Retirement claims surge in September

Retirement claims surge in September

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The Office of Personnel Management processed more retirement claims in September than in August, after receiving thousands more applications last month.

OPM completed 12,563 retirement claims in September — the most claims processed in a single month so far this year and 1,063 more than it expected to complete last month. The agency received 11,952 new claims in September, 4,952 more than it anticipated, and 2,979 more than it received in August. The backlog now stands at 41,176 claims, down 33 percent since January. Continue reading “Retirement claims surge in September”

Sequestration Can’t Touch Certain Pay and Benefits

Pay & Benefits Watch

Sequestration Can’t Touch Certain Pay and Benefits
By Kellie Lunney

Way back in August 2011, a Maryland senator explained to a roomful of his constituents the benefits of an obscure budget procedure known as sequestration.

Democrat Ben Cardin held a town hall meeting with Census Bureau employees last summer in Suitland, Md., fielding questions from nervous feds on the issues du jour and how they would affect pay and benefits. The topics ranged from the debt ceiling; the then-looming government shutdown; the civilian pay freeze; proposals to increase feds’ pension contributions; and the deficit reduction options under consideration by the congressional super committee, now better known as the failure that could trigger sequestration. Continue reading “Sequestration Can’t Touch Certain Pay and Benefits”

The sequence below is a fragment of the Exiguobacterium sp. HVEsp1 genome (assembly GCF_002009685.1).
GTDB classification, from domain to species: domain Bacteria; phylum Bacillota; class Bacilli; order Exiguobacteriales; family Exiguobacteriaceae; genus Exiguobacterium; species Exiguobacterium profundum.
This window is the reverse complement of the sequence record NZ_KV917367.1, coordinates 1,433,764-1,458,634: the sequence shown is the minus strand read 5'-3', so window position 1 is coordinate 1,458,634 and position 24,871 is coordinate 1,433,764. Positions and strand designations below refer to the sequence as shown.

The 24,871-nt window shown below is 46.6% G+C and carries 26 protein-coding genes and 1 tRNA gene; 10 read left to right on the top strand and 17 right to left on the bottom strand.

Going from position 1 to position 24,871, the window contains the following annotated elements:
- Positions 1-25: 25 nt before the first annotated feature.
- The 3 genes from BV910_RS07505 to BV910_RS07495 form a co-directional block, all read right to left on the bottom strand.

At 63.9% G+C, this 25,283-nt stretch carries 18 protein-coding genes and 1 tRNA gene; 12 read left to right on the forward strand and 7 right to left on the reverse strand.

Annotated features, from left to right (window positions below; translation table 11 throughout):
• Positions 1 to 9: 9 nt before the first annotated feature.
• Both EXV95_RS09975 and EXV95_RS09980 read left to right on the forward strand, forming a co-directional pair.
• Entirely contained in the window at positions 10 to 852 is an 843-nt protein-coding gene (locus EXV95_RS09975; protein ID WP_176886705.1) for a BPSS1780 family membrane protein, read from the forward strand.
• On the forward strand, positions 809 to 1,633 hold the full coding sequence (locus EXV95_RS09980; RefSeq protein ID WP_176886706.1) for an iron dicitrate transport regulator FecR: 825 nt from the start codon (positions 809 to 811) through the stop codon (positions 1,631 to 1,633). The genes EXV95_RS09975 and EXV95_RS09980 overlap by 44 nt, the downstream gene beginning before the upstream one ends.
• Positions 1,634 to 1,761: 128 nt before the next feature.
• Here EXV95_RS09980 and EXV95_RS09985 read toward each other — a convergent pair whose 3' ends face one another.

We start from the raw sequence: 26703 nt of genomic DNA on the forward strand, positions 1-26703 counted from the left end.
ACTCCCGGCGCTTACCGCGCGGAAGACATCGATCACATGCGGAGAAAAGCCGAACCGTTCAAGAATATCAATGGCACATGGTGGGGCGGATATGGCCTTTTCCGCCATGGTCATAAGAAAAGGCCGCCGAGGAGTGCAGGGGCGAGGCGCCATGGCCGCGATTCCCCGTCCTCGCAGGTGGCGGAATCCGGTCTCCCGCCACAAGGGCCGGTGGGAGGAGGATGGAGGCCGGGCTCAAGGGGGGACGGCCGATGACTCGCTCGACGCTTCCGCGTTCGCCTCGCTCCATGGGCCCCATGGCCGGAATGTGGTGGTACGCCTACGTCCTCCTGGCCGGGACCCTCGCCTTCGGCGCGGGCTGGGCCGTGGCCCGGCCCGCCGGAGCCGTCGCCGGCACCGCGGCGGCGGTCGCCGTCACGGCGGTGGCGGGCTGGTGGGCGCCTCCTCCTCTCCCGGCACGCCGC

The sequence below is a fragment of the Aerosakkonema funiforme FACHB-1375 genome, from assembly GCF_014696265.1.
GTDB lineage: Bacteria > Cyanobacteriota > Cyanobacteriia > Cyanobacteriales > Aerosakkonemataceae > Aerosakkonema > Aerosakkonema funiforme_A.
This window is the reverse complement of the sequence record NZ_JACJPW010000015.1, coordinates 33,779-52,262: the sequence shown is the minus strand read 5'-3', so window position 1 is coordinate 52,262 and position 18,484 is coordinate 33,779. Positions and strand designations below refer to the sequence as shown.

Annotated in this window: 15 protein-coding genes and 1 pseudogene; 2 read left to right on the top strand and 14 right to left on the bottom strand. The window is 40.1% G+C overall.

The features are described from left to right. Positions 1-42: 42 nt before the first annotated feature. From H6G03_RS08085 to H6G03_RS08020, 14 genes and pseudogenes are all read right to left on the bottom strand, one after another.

Forget the Pay Freeze: Start Worrying About Health Care Costs

Pay & Benefits Watch

Forget the Pay Freeze: Start Worrying About Health Care Costs

Buried in the news over the extended federal pay freeze, the impending fiscal cliff and the umpteenth continuing resolution to avoid a government shutdown is this fact: Many military retirees will be paying a little more for their health care as of Oct. 1.

Day 1 of fiscal 2013 means that some TRICARE Prime beneficiaries now will have to pay $39 to $79 more than they currently do in annual enrollment fees. Specifically, TRICARE Prime military retirees who enrolled in the health care program before Oct. 1, 2011, will pay an annual fee of $269.28 for individual coverage as of Oct. 1, 2012; those with the family plan will pay $538.56 per year under the adjustment. Those beneficiaries — all under the age of 65 — currently pay $260 per year in enrollment costs for the individual plan and $460 for family coverage. The 2012 National Defense Authorization Act allows for the annual increase of TRICARE Prime enrollment fees for most retired beneficiaries based on the annual cost-of-living increase. Continue reading “Forget the Pay Freeze: Start Worrying About Health Care Costs”